I sat down on a marble bench while a very large Turkish man dressed only with a towel around his waist started dousing me with very warm water. On his right hand was a special mitt that looked like a scourer. He used this to scrub my upper body and then my legs. He also used a technique of firmly slapping my back and limbs to perhaps loosen the muscles and aid relaxation. It was like a shiatsu massage and a body scrub combined into one. At times it felt uncomfortable but only in that way you know is also doing you good.
After completing what I later understood was the ‘warm rinse’ I was directed to lie down on a wet marble slab while another man did the actual ‘body wash’. He began by applying a generous amount of soap to my upper body and legs and proceeded with very firm hands to massage my limbs from top to bottom. He too would employ the heavy slapping technique as well as more chiropractic manipulations that made my spine crack in several places. After the body wash I had a shower and returned to the foyer to get changed. I felt very relaxed and refreshed and when I met up with Clare at a coffee shop afterwards, she described a similar experience.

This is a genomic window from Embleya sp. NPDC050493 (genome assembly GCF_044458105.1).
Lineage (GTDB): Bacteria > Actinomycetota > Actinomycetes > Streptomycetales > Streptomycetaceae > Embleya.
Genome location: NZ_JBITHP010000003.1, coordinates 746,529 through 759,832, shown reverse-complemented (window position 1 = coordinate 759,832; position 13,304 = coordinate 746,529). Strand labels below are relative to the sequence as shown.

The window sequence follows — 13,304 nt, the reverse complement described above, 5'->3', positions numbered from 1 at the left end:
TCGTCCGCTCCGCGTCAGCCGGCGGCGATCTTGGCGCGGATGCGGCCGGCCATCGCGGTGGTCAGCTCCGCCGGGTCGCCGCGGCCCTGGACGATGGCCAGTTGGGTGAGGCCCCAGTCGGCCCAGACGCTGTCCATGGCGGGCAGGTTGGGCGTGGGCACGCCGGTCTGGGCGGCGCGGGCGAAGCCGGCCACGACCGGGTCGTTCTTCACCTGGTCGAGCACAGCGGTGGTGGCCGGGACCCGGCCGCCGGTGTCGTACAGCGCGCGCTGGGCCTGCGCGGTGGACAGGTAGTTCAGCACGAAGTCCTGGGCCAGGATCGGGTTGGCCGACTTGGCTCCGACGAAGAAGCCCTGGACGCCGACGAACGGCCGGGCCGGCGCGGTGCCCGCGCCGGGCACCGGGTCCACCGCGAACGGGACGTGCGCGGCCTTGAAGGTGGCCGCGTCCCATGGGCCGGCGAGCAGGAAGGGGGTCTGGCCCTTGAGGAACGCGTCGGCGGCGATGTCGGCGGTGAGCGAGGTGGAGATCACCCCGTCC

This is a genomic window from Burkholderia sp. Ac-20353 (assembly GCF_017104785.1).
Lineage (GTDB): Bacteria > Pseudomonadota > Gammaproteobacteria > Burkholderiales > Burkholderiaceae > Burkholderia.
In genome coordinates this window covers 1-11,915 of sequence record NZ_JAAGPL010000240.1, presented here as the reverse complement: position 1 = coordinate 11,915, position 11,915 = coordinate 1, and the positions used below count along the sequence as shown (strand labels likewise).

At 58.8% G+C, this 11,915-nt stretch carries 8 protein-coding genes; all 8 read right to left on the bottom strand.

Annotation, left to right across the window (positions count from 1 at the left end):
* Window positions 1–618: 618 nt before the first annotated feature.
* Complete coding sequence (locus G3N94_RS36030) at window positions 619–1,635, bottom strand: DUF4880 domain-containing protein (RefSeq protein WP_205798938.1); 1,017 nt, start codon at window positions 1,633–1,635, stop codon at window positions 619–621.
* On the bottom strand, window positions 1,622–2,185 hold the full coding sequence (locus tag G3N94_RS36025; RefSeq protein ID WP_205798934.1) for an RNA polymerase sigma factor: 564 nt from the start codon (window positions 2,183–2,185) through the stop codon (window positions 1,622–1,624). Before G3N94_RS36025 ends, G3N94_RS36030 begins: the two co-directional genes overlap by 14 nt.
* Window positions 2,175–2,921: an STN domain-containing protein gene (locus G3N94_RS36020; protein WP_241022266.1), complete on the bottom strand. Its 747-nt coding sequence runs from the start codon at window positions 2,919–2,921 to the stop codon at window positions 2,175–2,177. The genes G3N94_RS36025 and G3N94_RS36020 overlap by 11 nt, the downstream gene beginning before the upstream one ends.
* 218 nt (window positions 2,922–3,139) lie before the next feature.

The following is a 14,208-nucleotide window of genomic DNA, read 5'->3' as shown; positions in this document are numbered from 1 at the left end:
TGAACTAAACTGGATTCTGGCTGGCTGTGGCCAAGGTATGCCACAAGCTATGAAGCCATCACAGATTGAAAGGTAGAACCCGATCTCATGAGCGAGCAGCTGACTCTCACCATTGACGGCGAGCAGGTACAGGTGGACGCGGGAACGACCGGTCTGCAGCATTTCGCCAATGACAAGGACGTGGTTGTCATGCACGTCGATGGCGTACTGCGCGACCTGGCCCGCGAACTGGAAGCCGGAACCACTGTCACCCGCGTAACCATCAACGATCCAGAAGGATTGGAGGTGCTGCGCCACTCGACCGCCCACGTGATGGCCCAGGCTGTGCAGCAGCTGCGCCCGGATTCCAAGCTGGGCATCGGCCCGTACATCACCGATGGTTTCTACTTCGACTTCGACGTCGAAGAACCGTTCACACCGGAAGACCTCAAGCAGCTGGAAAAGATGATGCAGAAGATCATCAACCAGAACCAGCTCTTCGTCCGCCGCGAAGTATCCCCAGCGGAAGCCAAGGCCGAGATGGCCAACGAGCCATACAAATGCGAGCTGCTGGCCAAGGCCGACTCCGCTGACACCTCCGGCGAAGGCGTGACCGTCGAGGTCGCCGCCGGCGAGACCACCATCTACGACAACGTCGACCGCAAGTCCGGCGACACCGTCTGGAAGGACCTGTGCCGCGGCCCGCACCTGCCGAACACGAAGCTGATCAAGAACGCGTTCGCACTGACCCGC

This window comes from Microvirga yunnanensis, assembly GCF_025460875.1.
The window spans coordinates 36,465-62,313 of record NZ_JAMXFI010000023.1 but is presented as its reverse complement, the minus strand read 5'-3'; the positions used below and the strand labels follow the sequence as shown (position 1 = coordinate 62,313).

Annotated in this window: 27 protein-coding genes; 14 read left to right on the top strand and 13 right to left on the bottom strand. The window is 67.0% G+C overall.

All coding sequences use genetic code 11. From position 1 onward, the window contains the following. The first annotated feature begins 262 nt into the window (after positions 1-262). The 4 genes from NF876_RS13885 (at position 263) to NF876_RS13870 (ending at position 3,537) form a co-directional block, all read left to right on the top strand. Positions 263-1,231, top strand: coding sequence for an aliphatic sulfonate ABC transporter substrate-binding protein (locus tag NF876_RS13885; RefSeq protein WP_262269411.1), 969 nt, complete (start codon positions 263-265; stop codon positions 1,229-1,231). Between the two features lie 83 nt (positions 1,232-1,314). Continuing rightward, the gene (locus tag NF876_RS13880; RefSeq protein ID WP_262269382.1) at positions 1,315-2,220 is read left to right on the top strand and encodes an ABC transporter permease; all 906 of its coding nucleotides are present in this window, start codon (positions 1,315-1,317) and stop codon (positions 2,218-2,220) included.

I realised later that Turkish baths are Islamic variants of the older Roman baths and rarely incorporate pools of water in their design. The Islamic faith deems it more appropriate to wash the body under running water rather than immersing the body in a pool. This full-body cleansing is one of two forms of ablutions in Islam before the daily acts of prayer. It is the reason hamams are often located close to mosques. The other form of ablution is to wash just the hands, face and feet and mosques have special marble basins and faucets specifically for this purpose.